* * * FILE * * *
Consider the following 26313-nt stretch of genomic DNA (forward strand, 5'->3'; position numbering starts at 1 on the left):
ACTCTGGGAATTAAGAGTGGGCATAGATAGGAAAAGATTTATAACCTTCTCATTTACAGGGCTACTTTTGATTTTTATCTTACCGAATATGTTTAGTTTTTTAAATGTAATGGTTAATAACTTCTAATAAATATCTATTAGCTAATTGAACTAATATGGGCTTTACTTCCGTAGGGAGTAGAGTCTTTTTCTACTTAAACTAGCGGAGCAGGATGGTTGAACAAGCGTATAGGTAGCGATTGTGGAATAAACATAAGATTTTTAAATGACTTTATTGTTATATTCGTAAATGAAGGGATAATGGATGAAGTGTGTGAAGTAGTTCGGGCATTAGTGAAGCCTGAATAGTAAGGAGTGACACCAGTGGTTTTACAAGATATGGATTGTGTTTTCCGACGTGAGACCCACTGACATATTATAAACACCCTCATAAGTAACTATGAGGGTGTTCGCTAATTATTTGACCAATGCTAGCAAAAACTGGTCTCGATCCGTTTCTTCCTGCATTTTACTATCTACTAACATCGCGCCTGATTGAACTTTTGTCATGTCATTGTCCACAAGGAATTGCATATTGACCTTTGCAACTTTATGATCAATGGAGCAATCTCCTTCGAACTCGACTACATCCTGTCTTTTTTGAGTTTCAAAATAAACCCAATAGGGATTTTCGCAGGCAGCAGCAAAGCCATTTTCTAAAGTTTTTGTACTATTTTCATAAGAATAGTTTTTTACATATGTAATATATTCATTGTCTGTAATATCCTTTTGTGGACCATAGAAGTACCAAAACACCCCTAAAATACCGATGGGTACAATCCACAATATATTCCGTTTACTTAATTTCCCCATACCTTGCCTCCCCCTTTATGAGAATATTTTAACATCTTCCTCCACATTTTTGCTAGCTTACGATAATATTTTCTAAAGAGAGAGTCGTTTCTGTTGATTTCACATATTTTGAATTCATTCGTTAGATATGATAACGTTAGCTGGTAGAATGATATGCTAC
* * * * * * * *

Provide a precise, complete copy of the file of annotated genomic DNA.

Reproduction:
Consider the following 26313-nt stretch of genomic DNA (forward strand, 5'->3'; position numbering starts at 1 on the left):
ACTCTGGGAATTAAGAGTGGGCATAGATAGGAAAAGATTTATAACCTTCTCATTTACAGGGCTACTTTTGATTTTTATCTTACCGAATATGTTTAGTTTTTTAAATGTAATGGTTAATAACTTCTAATAAATATCTATTAGCTAATTGAACTAATATGGGCTTTACTTCCGTAGGGAGTAGAGTCTTTTTCTACTTAAACTAGCGGAGCAGGATGGTTGAACAAGCGTATAGGTAGCGATTGTGGAATAAACATAAGATTTTTAAATGACTTTATTGTTATATTCGTAAATGAAGGGATAATGGATGAAGTGTGTGAAGTAGTTCGGGCATTAGTGAAGCCTGAATAGTAAGGAGTGACACCAGTGGTTTTACAAGATATGGATTGTGTTTTCCGACGTGAGACCCACTGACATATTATAAACACCCTCATAAGTAACTATGAGGGTGTTCGCTAATTATTTGACCAATGCTAGCAAAAACTGGTCTCGATCCGTTTCTTCCTGCATTTTACTATCTACTAACATCGCGCCTGATTGAACTTTTGTCATGTCATTGTCCACAAGGAATTGCATATTGACCTTTGCAACTTTATGATCAATGGAGCAATCTCCTTCGAACTCGACTACATCCTGTCTTTTTTGAGTTTCAAAATAAACCCAATAGGGATTTTCGCAGGCAGCAGCAAAGCCATTTTCTAAAGTTTTTGTACTATTTTCATAAGAATAGTTTTTTACATATGTAATATATTCATTGTCTGTAATATCCTTTTGTGGACCATAGAAGTACCAAAACACCCCTAAAATACCGATGGGTACAATCCACAATATATTCCGTTTACTTAATTTCCCCATACCTTGCCTCCCCCTTTATGAGAATATTTTAACATCTTCCTCCACATTTTTGCTAGCTTACGATAATATTTTCTAAAGAGAGAGTCGTTTCTGTTGATTTCACATATTTTGAATTCATTCGTTAGATATGATAACGTTAGCTGGTAGAATGATATGCTAC